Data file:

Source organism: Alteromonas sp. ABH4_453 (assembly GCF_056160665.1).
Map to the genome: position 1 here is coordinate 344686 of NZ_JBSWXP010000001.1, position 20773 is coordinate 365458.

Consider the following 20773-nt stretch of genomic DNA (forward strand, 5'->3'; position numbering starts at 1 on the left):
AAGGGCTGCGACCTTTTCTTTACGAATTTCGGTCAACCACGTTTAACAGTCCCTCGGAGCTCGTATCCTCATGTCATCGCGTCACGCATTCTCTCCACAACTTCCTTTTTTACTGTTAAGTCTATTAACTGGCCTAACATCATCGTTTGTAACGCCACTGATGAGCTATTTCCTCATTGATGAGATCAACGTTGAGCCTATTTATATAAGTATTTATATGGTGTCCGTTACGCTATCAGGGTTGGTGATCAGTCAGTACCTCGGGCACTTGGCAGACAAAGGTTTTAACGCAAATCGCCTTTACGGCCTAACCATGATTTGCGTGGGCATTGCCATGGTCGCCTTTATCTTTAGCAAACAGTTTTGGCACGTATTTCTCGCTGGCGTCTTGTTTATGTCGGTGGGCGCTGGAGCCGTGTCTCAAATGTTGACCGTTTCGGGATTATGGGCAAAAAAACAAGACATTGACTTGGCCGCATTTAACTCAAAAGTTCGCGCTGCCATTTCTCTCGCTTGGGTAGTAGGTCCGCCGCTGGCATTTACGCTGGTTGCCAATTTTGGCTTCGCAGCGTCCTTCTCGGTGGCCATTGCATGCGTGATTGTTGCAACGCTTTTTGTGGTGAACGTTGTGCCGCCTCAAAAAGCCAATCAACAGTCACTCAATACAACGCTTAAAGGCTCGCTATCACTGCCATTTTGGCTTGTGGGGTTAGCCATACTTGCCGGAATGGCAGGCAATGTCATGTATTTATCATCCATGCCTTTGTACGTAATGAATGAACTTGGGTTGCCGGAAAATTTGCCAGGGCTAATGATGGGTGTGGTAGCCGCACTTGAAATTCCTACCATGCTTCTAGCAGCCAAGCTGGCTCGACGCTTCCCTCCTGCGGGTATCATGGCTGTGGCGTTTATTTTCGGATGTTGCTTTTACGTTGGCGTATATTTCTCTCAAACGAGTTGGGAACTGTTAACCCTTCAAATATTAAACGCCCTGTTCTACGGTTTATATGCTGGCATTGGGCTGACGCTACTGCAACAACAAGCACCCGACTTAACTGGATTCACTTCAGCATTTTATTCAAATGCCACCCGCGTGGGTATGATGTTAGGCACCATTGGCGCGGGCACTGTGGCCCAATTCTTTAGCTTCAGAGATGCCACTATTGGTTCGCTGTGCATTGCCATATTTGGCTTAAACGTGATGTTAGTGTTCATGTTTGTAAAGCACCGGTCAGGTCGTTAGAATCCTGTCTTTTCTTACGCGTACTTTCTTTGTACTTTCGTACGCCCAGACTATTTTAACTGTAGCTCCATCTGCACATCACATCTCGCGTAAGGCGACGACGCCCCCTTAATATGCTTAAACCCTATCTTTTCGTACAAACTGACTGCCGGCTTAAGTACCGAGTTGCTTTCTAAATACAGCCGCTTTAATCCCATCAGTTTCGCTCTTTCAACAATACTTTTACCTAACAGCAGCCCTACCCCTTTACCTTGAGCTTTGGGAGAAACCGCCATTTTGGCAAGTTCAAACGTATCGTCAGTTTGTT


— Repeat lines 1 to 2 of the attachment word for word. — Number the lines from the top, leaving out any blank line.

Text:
Source organism: Alteromonas sp. ABH4_453 (assembly GCF_056160665.1).
Map to the genome: position 1 here is coordinate 344686 of NZ_JBSWXP010000001.1, position 20773 is coordinate 365458.